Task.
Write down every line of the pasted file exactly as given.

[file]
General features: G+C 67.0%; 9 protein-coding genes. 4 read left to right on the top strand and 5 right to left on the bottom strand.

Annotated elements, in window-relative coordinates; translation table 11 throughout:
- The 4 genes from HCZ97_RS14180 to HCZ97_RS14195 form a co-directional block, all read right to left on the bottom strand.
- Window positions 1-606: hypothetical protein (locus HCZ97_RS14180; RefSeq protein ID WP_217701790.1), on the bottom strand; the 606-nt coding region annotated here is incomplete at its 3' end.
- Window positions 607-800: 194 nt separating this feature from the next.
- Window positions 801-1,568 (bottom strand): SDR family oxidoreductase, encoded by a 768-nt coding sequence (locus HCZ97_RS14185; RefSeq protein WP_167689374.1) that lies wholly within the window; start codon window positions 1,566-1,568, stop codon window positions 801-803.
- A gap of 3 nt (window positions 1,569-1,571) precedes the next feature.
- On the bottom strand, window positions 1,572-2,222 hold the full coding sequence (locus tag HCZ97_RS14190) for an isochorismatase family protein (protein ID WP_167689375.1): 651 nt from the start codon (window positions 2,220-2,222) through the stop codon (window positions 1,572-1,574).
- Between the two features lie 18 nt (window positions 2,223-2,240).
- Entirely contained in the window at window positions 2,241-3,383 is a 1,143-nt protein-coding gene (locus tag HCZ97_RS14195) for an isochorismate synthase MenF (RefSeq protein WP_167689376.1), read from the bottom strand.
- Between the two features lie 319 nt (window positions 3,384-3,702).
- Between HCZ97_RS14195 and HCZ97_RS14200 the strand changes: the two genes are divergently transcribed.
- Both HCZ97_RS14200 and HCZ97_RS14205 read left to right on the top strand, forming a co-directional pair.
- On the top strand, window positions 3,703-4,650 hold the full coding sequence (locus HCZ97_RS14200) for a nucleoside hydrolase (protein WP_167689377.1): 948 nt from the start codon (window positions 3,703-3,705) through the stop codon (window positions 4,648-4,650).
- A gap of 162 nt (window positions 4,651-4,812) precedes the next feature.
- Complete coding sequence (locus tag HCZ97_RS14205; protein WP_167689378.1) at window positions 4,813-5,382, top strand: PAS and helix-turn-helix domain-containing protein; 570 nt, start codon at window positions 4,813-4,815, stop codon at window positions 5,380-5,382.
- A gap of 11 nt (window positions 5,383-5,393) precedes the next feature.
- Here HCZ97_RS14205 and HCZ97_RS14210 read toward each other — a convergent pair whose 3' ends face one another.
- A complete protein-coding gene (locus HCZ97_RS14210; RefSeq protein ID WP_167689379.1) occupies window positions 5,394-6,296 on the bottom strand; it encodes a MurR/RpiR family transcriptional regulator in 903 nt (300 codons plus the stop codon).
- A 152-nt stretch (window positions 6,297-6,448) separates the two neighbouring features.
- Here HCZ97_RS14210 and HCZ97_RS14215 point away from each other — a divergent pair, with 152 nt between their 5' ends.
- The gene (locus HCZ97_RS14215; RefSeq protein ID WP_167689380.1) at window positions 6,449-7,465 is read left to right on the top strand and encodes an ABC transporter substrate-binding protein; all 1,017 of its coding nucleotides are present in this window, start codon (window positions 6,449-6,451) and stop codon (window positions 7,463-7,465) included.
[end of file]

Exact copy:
General features: G+C 67.0%; 9 protein-coding genes. 4 read left to right on the top strand and 5 right to left on the bottom strand.

Annotated elements, in window-relative coordinates; translation table 11 throughout:
- The 4 genes from HCZ97_RS14180 to HCZ97_RS14195 form a co-directional block, all read right to left on the bottom strand.
- Window positions 1-606: hypothetical protein (locus HCZ97_RS14180; RefSeq protein ID WP_217701790.1), on the bottom strand; the 606-nt coding region annotated here is incomplete at its 3' end.
- Window positions 607-800: 194 nt separating this feature from the next.
- Window positions 801-1,568 (bottom strand): SDR family oxidoreductase, encoded by a 768-nt coding sequence (locus HCZ97_RS14185; RefSeq protein WP_167689374.1) that lies wholly within the window; start codon window positions 1,566-1,568, stop codon window positions 801-803.
- A gap of 3 nt (window positions 1,569-1,571) precedes the next feature.
- On the bottom strand, window positions 1,572-2,222 hold the full coding sequence (locus tag HCZ97_RS14190) for an isochorismatase family protein (protein ID WP_167689375.1): 651 nt from the start codon (window positions 2,220-2,222) through the stop codon (window positions 1,572-1,574).
- Between the two features lie 18 nt (window positions 2,223-2,240).
- Entirely contained in the window at window positions 2,241-3,383 is a 1,143-nt protein-coding gene (locus tag HCZ97_RS14195) for an isochorismate synthase MenF (RefSeq protein WP_167689376.1), read from the bottom strand.
- Between the two features lie 319 nt (window positions 3,384-3,702).
- Between HCZ97_RS14195 and HCZ97_RS14200 the strand changes: the two genes are divergently transcribed.
- Both HCZ97_RS14200 and HCZ97_RS14205 read left to right on the top strand, forming a co-directional pair.
- On the top strand, window positions 3,703-4,650 hold the full coding sequence (locus HCZ97_RS14200) for a nucleoside hydrolase (protein WP_167689377.1): 948 nt from the start codon (window positions 3,703-3,705) through the stop codon (window positions 4,648-4,650).
- A gap of 162 nt (window positions 4,651-4,812) precedes the next feature.
- Complete coding sequence (locus tag HCZ97_RS14205; protein WP_167689378.1) at window positions 4,813-5,382, top strand: PAS and helix-turn-helix domain-containing protein; 570 nt, start codon at window positions 4,813-4,815, stop codon at window positions 5,380-5,382.
- A gap of 11 nt (window positions 5,383-5,393) precedes the next feature.
- Here HCZ97_RS14205 and HCZ97_RS14210 read toward each other — a convergent pair whose 3' ends face one another.
- A complete protein-coding gene (locus HCZ97_RS14210; RefSeq protein ID WP_167689379.1) occupies window positions 5,394-6,296 on the bottom strand; it encodes a MurR/RpiR family transcriptional regulator in 903 nt (300 codons plus the stop codon).
- A 152-nt stretch (window positions 6,297-6,448) separates the two neighbouring features.
- Here HCZ97_RS14210 and HCZ97_RS14215 point away from each other — a divergent pair, with 152 nt between their 5' ends.
- The gene (locus HCZ97_RS14215; RefSeq protein ID WP_167689380.1) at window positions 6,449-7,465 is read left to right on the top strand and encodes an ABC transporter substrate-binding protein; all 1,017 of its coding nucleotides are present in this window, start codon (window positions 6,449-6,451) and stop codon (window positions 7,463-7,465) included.